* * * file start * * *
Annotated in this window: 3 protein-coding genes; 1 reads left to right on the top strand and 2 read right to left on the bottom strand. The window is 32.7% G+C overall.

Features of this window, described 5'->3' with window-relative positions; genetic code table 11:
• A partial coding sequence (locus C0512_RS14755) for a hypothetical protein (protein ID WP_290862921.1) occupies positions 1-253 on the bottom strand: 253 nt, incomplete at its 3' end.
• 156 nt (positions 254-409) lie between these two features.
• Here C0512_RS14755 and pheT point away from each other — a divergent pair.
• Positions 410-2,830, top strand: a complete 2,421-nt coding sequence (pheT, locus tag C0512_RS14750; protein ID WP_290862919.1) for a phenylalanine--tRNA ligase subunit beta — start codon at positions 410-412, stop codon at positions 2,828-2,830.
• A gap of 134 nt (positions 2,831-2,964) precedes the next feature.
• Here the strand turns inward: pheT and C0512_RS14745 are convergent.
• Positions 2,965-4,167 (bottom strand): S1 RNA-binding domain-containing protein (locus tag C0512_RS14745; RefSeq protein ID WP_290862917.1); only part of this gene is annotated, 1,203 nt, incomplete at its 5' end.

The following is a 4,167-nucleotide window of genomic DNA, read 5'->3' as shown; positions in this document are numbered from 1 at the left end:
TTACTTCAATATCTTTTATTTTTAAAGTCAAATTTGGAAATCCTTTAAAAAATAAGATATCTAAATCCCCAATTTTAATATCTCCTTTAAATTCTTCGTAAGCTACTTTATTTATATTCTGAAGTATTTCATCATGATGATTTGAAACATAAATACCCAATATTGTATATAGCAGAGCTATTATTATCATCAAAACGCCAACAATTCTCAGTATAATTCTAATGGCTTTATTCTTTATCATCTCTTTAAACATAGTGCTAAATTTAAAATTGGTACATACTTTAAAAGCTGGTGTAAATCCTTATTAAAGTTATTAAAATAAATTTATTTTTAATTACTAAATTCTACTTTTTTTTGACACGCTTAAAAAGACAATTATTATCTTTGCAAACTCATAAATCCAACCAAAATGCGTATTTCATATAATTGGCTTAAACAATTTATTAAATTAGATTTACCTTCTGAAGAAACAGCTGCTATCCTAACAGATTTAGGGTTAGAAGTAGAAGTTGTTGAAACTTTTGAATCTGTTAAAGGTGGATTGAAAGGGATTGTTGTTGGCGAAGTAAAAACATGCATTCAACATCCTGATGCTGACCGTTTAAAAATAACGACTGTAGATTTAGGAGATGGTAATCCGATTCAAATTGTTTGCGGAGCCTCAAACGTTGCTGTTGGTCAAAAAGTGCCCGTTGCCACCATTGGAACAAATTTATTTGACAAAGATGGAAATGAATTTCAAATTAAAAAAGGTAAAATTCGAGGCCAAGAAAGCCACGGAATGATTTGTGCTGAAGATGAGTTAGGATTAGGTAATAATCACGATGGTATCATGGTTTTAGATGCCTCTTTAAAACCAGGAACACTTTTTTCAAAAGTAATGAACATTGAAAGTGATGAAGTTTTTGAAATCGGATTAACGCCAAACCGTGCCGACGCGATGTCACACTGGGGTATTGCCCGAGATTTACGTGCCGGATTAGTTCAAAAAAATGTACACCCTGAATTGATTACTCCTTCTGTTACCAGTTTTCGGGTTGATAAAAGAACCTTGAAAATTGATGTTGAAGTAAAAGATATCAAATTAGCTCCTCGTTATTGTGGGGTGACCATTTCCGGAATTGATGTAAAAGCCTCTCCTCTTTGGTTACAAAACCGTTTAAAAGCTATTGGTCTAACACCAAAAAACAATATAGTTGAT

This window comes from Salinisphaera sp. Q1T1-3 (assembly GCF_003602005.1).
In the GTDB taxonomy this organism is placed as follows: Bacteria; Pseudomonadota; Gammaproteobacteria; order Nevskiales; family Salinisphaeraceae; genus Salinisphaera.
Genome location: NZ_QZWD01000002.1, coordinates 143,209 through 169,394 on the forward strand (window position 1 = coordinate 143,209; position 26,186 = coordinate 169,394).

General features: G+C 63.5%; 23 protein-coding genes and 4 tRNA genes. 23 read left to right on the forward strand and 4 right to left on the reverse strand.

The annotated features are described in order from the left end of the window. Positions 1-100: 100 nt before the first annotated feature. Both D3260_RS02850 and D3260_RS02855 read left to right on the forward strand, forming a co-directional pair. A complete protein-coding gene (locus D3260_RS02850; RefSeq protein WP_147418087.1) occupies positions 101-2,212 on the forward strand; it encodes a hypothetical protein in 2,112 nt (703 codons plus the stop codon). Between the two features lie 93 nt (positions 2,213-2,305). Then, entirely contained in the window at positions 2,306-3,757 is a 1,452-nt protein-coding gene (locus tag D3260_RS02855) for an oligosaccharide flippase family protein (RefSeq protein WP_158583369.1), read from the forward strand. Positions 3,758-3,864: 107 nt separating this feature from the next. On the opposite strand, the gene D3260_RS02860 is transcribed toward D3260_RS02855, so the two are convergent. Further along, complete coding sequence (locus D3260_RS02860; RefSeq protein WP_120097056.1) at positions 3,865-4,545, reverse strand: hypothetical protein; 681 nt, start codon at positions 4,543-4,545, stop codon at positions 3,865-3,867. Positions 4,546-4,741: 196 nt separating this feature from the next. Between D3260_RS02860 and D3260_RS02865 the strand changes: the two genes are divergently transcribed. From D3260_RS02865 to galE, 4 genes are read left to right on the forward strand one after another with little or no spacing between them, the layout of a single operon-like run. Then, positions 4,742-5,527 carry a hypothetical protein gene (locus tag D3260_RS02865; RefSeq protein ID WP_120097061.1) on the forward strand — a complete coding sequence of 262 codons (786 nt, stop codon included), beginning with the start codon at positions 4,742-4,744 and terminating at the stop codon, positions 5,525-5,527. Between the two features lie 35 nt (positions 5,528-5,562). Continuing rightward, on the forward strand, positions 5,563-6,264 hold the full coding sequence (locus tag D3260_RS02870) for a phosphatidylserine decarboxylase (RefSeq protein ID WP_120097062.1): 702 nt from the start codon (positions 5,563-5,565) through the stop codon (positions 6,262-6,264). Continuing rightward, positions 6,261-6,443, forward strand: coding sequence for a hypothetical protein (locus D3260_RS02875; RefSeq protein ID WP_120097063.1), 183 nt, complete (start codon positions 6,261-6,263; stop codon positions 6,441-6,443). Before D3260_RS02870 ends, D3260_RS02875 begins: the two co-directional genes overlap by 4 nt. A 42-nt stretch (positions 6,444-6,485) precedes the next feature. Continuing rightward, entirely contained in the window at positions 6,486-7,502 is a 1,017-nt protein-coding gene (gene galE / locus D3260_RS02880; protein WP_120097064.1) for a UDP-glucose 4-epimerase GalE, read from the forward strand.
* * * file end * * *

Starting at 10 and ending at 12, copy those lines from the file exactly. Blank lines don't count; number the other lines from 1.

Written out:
The following is a 4,167-nucleotide window of genomic DNA, read 5'->3' as shown; positions in this document are numbered from 1 at the left end:
TTACTTCAATATCTTTTATTTTTAAAGTCAAATTTGGAAATCCTTTAAAAAATAAGATATCTAAATCCCCAATTTTAATATCTCCTTTAAATTCTTCGTAAGCTACTTTATTTATATTCTGAAGTATTTCATCATGATGATTTGAAACATAAATACCCAATATTGTATATAGCAGAGCTATTATTATCATCAAAACGCCAACAATTCTCAGTATAATTCTAATGGCTTTATTCTTTATCATCTCTTTAAACATAGTGCTAAATTTAAAATTGGTACATACTTTAAAAGCTGGTGTAAATCCTTATTAAAGTTATTAAAATAAATTTATTTTTAATTACTAAATTCTACTTTTTTTTGACACGCTTAAAAAGACAATTATTATCTTTGCAAACTCATAAATCCAACCAAAATGCGTATTTCATATAATTGGCTTAAACAATTTATTAAATTAGATTTACCTTCTGAAGAAACAGCTGCTATCCTAACAGATTTAGGGTTAGAAGTAGAAGTTGTTGAAACTTTTGAATCTGTTAAAGGTGGATTGAAAGGGATTGTTGTTGGCGAAGTAAAAACATGCATTCAACATCCTGATGCTGACCGTTTAAAAATAACGACTGTAGATTTAGGAGATGGTAATCCGATTCAAATTGTTTGCGGAGCCTCAAACGTTGCTGTTGGTCAAAAAGTGCCCGTTGCCACCATTGGAACAAATTTATTTGACAAAGATGGAAATGAATTTCAAATTAAAAAAGGTAAAATTCGAGGCCAAGAAAGCCACGGAATGATTTGTGCTGAAGATGAGTTAGGATTAGGTAATAATCACGATGGTATCATGGTTTTAGATGCCTCTTTAAAACCAGGAACACTTTTTTCAAAAGTAATGAACATTGAAAGTGATGAAGTTTTTGAAATCGGATTAACGCCAAACCGTGCCGACGCGATGTCACACTGGGGTATTGCCCGAGATTTACGTGCCGGATTAGTTCAAAAAAATGTACACCCTGAATTGATTACTCCTTCTGTTACCAGTTTTCGGGTTGATAAAAGAACCTTGAAAATTGATGTTGAAGTAAAAGATATCAAATTAGCTCCTCGTTATTGTGGGGTGACCATTTCCGGAATTGATGTAAAAGCCTCTCCTCTTTGGTTACAAAACCGTTTAAAAGCTATTGGTCTAACACCAAAAAACAATATAGTTGAT

This window comes from Salinisphaera sp. Q1T1-3 (assembly GCF_003602005.1).